The opinion of the court was delivered by: KRAM
MEMORANDUM OPINION AND ORDER
SHIRLEY WOHL KRAM, U.S.D.J.
Edward Colon petitions this Court for a writ of habeas corpus pursuant to 28 U.S.C. § 2254. He seeks relief from his New York State conviction by a jury, on June 20, 1979, for selling heroin on May 12, 1978 and May 26, 1978 to an undercover police officer in Manhattan.
The first sale involved slightly less than one ounce of heroin, which Colon sold to an undercover agent of the New York Drug Enforcement Task Force. On May 26, Colon accepted $3200 from the agent in exchange for 1.7 ounces of heroin. The undercover agent had been introduced to Colon and Colon's co-defendant, Gilberto Rivera, by a registered confidential informant for the Drug Enforcement Task Force.
Colon was convicted of criminal sale of a controlled substance in the second degree and criminal possession of a controlled substance in the fifth degree for the May 12 sale.
He was convicted of first degree criminal sale and second degree criminal possession of a controlled substance for the May 26 sale. He was sentenced to from fifteen years to life for first degree criminal sale, and to three concurrent terms of from six years to life on the remaining convictions.
Colon appealed his conviction to the New York Appellate Division, arguing four grounds for relief: (1) that the evidence at trial was insufficient to prove that the May 26 sale of two bags of heroin constituted a single sale of more than one ounce; (2) that the trial court deprived petitioner of his constitutional right to trial by jury by determining that as a matter of law, the acts of May 26 constituted a single sale of heroin; (3) that the prejudicial impact of testimony by certain witnesses deprived petitioner of a fair trial; and (4) that petitioner's constitutional right to due process of law was violated by the court's erroneous jury charge regarding the defense of agency.
Colon's conviction was affirmed by the Appellate Division on December 23, 1980 and leave to appeal to the New York Court of Appeals was subsequently denied.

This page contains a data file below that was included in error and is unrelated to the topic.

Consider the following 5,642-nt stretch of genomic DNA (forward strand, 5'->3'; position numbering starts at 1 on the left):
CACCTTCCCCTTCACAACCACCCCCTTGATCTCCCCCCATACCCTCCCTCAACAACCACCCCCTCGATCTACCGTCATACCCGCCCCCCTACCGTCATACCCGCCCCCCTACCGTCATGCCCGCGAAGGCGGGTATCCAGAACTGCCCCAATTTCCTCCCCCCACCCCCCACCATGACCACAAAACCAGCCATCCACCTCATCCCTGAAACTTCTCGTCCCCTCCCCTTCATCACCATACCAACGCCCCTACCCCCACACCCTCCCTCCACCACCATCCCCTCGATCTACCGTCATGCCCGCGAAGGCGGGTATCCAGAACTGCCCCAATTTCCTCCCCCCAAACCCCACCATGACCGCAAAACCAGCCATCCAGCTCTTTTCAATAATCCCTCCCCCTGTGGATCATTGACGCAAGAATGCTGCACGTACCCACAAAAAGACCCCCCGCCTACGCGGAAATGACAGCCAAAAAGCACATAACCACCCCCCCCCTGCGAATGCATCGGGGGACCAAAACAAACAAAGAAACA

Colon then petitioned this Court for habeas relief, arguing the same grounds set forth in his state appeal.
The first two issues of Colon's petition center around the May 26 drug sale of two packages of heroin to the undercover agent. The record reveals that, on May 24, 1978 the undercover agent told the registered confidential informant to contact Colon's co-defendant, Rivera, to arrange the purchase of two ounces of heroin. On May 26, 1978 the agent met with Rivera. The two men (followed by members of the agent's backup team), then proceeded to a location in the Bronx. After Rivera was unable to locate heroin to sell to the agent, the two men drove to a nearby street, where they found Colon. Colon spoke to Rivera, and then informed the agent that two ounces of heroin had been ordered for him, at $1600 each. Colon told the agent to return within an hour to make the buy.
The agent returned, and found Rivera and Colon waiting. Colon left the agent with Rivera, returning one-half hour later with a package allegedly containing one ounce of heroin. Colon then offered the agent the second ounce of heroin. As the agent spoke to Colon, the agent observed an unidentified man standing on the street, talking to Rivera. After the agent agreed to purchase a second ounce of heroin, Colon called to the unidentified man, who handed Colon a package. When Colon handed that package to the agent, the agent paid Colon $3200 for both packages of heroin.
Colon counted the money, and handed $2400 to the unidentified man. The agent then left the scene. Colon and Rivera were arrested several months later, in September, 1978, after the Drug Enforcement Administration drug investigation had concluded.
Colon now argues that the evidence at trial was insufficient to prove a single sale on May 26, and that the trial judge invaded the province of the jury by determining that, as a matter of law, the sale of the two packages constituted a single sale. The relevance of these two claims revolves around the fact that, at the time of Colon's trial, proof of the sale of at least one ounce of heroin was required by New York State statute in order to sustain a first degree conviction for sale of a controlled substance. Since the aggregate weight of the packages was determined to be 1.7 ounces, it is possible that neither package weighed one ounce. Had each package weighed less than the requisite ounce and been the subject of a separate sale, Colon could not have been charged with a first degree felony. The Court, however, finds both of Colon's claims to be completely without merit.
Regarding Colon's insufficiency of evidence claim, when a petitioner challenges his state criminal conviction on this ground in a federal habeas petition, he is entitled to habeas relief only "if it is found that upon the record evidence adduced at the trial no rational trier of fact could have found proof of guilt beyond a reasonable ...